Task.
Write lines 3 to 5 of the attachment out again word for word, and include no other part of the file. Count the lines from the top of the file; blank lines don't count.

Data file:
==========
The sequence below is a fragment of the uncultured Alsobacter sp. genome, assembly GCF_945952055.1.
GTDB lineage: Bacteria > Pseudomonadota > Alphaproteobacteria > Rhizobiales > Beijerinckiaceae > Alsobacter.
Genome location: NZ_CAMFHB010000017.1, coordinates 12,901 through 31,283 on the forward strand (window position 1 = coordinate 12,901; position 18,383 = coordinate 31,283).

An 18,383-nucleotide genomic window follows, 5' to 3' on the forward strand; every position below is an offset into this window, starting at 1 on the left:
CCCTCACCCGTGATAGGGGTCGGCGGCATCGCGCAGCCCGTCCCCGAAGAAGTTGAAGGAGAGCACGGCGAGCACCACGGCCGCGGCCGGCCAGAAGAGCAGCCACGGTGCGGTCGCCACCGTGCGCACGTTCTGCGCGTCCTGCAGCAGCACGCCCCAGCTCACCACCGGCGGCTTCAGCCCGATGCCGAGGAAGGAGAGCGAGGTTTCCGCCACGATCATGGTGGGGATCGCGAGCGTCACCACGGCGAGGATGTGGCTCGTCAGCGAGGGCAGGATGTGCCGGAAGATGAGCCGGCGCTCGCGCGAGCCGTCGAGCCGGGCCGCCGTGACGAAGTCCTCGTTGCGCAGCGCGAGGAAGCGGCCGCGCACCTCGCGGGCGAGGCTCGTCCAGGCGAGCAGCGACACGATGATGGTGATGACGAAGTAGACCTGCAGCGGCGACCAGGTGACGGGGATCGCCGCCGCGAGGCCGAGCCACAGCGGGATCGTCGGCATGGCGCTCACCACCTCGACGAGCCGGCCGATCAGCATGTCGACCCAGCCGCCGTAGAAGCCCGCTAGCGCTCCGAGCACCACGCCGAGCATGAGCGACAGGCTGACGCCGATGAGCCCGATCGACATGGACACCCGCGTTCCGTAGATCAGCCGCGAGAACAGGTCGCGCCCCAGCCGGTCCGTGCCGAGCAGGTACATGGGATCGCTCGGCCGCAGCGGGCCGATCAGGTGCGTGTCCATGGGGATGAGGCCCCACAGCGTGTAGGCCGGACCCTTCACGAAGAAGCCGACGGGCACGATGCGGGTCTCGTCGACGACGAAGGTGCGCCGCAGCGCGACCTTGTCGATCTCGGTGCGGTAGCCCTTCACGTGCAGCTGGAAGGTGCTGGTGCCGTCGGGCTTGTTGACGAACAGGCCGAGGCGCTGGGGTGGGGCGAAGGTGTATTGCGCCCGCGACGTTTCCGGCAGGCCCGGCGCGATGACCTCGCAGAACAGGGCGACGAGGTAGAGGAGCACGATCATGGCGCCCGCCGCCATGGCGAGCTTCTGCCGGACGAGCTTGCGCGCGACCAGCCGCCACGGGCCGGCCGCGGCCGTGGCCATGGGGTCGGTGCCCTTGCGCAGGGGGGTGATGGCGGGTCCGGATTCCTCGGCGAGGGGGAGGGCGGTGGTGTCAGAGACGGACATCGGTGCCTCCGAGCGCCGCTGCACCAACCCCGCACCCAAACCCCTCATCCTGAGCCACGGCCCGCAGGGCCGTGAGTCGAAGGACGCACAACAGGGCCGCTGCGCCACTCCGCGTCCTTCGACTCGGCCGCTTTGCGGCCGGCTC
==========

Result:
Genome location: NZ_CAMFHB010000017.1, coordinates 12,901 through 31,283 on the forward strand (window position 1 = coordinate 12,901; position 18,383 = coordinate 31,283).

An 18,383-nucleotide genomic window follows, 5' to 3' on the forward strand; every position below is an offset into this window, starting at 1 on the left:
CCCTCACCCGTGATAGGGGTCGGCGGCATCGCGCAGCCCGTCCCCGAAGAAGTTGAAGGAGAGCACGGCGAGCACCACGGCCGCGGCCGGCCAGAAGAGCAGCCACGGTGCGGTCGCCACCGTGCGCACGTTCTGCGCGTCCTGCAGCAGCACGCCCCAGCTCACCACCGGCGGCTTCAGCCCGATGCCGAGGAAGGAGAGCGAGGTTTCCGCCACGATCATGGTGGGGATCGCGAGCGTCACCACGGCGAGGATGTGGCTCGTCAGCGAGGGCAGGATGTGCCGGAAGATGAGCCGGCGCTCGCGCGAGCCGTCGAGCCGGGCCGCCGTGACGAAGTCCTCGTTGCGCAGCGCGAGGAAGCGGCCGCGCACCTCGCGGGCGAGGCTCGTCCAGGCGAGCAGCGACACGATGATGGTGATGACGAAGTAGACCTGCAGCGGCGACCAGGTGACGGGGATCGCCGCCGCGAGGCCGAGCCACAGCGGGATCGTCGGCATGGCGCTCACCACCTCGACGAGCCGGCCGATCAGCATGTCGACCCAGCCGCCGTAGAAGCCCGCTAGCGCTCCGAGCACCACGCCGAGCATGAGCGACAGGCTGACGCCGATGAGCCCGATCGACATGGACACCCGCGTTCCGTAGATCAGCCGCGAGAACAGGTCGCGCCCCAGCCGGTCCGTGCCGAGCAGGTACATGGGATCGCTCGGCCGCAGCGGGCCGATCAGGTGCGTGTCCATGGGGATGAGGCCCCACAGCGTGTAGGCCGGACCCTTCACGAAGAAGCCGACGGGCACGATGCGGGTCTCGTCGACGACGAAGGTGCGCCGCAGCGCGACCTTGTCGATCTCGGTGCGGTAGCCCTTCACGTGCAGCTGGAAGGTGCTGGTGCCGTCGGGCTTGTTGACGAACAGGCCGAGGCGCTGGGGTGGGGCGAAGGTGTATTGCGCCCGCGACGTTTCCGGCAGGCCCGGCGCGATGACCTCGCAGAACAGGGCGACGAGGTAGAGGAGCACGATCATGGCGCCCGCCGCCATGGCGAGCTTCTGCCGGACGAGCTTGCGCGCGACCAGCCGCCACGGGCCGGCCGCGGCCGTGGCCATGGGGTCGGTGCCCTTGCGCAGGGGGGTGATGGCGGGTCCGGATTCCTCGGCGAGGGGGAGGGCGGTGGTGTCAGAGACGGACATCGGTGCCTCCGAGCGCCGCTGCACCAACCCCGCACCCAAACCCCTCATCCTGAGCCACGGCCCGCAGGGCCGTGAGTCGAAGGACGCACAACAGGGCCGCTGCGCCACTCCGCGTCCTTCGACTCGGCCGCTTTGCGGCCGGCTC